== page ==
Students celebrated the Italian Carnevale with masks and cannoli

Students celebrated the Italian Carnevale with masks and cannoli


Written by Nana Aisyah

A group of 31 Northeastern students gathered in Curry’s Center of Intercultural Engagement (CIE) Feb. 22 to participate in the Venetian mask workshop. Sponsored by Northeastern’s Italian Club (NUIC), Office of Global Services and CIE, students learned about the history of the Italian Carnevale, decorated their own masks and indulged in Italian cannolis.

“The Italian Carnevale, which is held annually in Venice, ends 40 days before Easter and is a key element of the history and culture of Venice,” said Marco Addezio, fourth-year biology major and president of the NUIC.

Addezio explained that these masks feature historical craftsmanship and gilded designs which are either decorative, symbolic of one’s class hierarchy or mean to serve a practical purpose.

“The Carnevale is famous for its elaborate masks. There is a big focus on the masks’ colors, color schemes, and a lot of them have different meanings,” Addezio said. “Historically, they were depicting of social status, of class and of occupation.”

Photo by Nana Aisyah

Addezio explained that there are different kinds of masks. The bauta is a mask that is designed to cover one’s face completely, which preserves their anonymity allows the wearer to drink or eat comfortably. The moretta mask, which is held in place by the wearer, thus making them unable to speak, was generally worn by women. Today, this mask is no longer in use because of its oppressive nature. The medico della peste (the plague doctor) is a mask that was worn during the spread of the plague in the 17th century. It’s hollow beak allowed the wearer to stuff it with herbs that would help filter out viruses from entering the nose.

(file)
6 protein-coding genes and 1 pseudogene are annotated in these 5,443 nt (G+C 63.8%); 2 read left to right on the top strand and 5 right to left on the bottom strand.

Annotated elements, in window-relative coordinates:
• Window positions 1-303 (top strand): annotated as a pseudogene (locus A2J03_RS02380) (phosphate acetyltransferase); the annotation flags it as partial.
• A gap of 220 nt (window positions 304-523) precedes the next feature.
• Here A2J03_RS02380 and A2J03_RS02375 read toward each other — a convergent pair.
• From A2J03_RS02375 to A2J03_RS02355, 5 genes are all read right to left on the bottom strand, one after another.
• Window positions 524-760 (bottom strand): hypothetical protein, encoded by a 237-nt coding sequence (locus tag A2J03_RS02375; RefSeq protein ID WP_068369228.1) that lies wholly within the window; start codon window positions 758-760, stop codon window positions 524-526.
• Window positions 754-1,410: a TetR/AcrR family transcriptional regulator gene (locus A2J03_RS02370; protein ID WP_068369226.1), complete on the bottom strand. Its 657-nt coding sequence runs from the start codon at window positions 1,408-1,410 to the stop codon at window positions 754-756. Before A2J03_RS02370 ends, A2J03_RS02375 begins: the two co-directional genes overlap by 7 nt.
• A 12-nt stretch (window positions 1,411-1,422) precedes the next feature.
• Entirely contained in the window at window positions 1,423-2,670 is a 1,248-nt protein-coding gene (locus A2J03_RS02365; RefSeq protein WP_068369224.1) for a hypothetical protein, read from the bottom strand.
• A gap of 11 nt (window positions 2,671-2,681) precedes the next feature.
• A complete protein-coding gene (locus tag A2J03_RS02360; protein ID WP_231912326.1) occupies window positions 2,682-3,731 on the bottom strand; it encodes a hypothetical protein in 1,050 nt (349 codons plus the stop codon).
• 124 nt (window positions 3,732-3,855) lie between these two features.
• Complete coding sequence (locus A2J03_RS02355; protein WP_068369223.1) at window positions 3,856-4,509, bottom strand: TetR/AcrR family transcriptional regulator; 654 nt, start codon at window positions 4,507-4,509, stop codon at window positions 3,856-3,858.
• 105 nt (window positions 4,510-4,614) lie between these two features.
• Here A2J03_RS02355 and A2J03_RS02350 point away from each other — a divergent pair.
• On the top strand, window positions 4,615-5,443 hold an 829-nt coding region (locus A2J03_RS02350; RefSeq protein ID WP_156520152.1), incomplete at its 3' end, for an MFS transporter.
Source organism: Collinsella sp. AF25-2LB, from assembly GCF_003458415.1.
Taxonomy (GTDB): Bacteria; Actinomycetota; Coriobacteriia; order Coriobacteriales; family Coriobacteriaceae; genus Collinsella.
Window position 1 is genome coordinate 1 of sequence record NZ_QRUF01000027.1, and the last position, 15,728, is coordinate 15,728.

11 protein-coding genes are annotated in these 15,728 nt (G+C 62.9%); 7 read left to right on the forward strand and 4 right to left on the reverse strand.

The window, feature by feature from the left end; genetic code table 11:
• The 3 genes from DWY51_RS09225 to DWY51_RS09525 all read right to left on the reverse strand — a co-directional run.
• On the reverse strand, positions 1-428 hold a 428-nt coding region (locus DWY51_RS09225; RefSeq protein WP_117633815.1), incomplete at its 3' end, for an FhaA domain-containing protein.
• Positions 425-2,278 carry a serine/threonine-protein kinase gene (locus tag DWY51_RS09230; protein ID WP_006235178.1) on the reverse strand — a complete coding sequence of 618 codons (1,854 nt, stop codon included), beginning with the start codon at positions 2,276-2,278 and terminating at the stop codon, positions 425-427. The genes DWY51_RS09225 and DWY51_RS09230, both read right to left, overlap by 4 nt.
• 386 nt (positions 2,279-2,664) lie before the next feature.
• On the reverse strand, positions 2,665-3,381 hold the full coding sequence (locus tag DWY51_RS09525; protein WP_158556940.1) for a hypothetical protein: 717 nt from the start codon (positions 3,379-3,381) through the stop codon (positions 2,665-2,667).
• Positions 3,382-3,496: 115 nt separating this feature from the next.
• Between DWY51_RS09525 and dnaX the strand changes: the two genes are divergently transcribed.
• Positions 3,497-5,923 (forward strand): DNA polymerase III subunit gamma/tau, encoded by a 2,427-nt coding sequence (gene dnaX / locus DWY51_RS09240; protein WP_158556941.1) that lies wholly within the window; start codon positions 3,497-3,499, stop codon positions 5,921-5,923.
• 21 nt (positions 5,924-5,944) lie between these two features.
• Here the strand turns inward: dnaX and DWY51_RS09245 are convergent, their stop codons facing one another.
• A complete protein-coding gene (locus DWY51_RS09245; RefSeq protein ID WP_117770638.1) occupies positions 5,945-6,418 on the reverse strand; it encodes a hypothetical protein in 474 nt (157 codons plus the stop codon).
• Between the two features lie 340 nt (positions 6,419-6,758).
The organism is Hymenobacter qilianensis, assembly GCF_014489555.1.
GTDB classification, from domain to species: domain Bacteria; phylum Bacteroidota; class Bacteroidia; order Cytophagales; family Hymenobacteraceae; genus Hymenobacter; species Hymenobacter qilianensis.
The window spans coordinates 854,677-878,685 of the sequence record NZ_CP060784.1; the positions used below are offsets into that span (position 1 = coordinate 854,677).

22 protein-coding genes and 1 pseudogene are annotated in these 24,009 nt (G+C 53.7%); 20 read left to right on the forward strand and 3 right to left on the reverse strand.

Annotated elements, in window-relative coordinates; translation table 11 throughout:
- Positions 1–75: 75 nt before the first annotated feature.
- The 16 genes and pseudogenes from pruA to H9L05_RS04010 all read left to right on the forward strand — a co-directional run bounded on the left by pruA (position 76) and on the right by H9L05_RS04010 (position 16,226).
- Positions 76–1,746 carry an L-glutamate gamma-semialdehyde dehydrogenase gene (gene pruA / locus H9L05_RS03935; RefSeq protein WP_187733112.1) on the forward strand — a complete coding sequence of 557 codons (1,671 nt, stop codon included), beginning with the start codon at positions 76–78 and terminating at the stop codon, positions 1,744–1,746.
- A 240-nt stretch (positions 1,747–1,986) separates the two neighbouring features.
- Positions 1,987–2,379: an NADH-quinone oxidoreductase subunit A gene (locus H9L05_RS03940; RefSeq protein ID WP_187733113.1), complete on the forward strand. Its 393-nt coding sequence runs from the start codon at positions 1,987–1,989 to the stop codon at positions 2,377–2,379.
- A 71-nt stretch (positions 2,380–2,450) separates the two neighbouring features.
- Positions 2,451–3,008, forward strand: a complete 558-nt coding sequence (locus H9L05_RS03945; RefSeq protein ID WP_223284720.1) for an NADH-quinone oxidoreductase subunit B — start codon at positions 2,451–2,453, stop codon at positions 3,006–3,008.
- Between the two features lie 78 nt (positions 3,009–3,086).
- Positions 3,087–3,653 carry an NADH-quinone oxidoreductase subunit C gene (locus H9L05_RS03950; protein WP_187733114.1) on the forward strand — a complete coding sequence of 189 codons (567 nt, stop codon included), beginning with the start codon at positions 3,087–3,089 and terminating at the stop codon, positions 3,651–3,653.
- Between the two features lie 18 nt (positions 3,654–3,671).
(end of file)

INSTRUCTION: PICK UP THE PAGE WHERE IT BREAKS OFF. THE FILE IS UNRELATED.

After the presentation, students began to paint and decorate their chosen masks. They started with blank, white masks and after painting them with their desired colors and patterns, gold embellishments, stickers and feathers were incorporated to further adorn their masks.

Bhargavi Padhya, a first-year graduate student majoring in computer science said the superhero character Deadpool inspired her mask design, painting her mask  black and red. Padhya said she enjoyed the event because she got to learn about Italy’s culture.

“I really enjoyed the painting process and the food. It was my first time eating cannoli. It was really sweet but too creamy,” Padhya said.

Ruturaj Nene, another first-year graduate student majoring in computer science was lucky to be able to attend the event because he was wait-listed as he tried to register.

“I read about [this event] through the News at Northeastern email. At that point of time, the registration was full,” Nene said. “I inquired about it to Office of Global Services and asked them if they will open the registration again but they told me to wait until a spot opens up. Luckily I found a place.”

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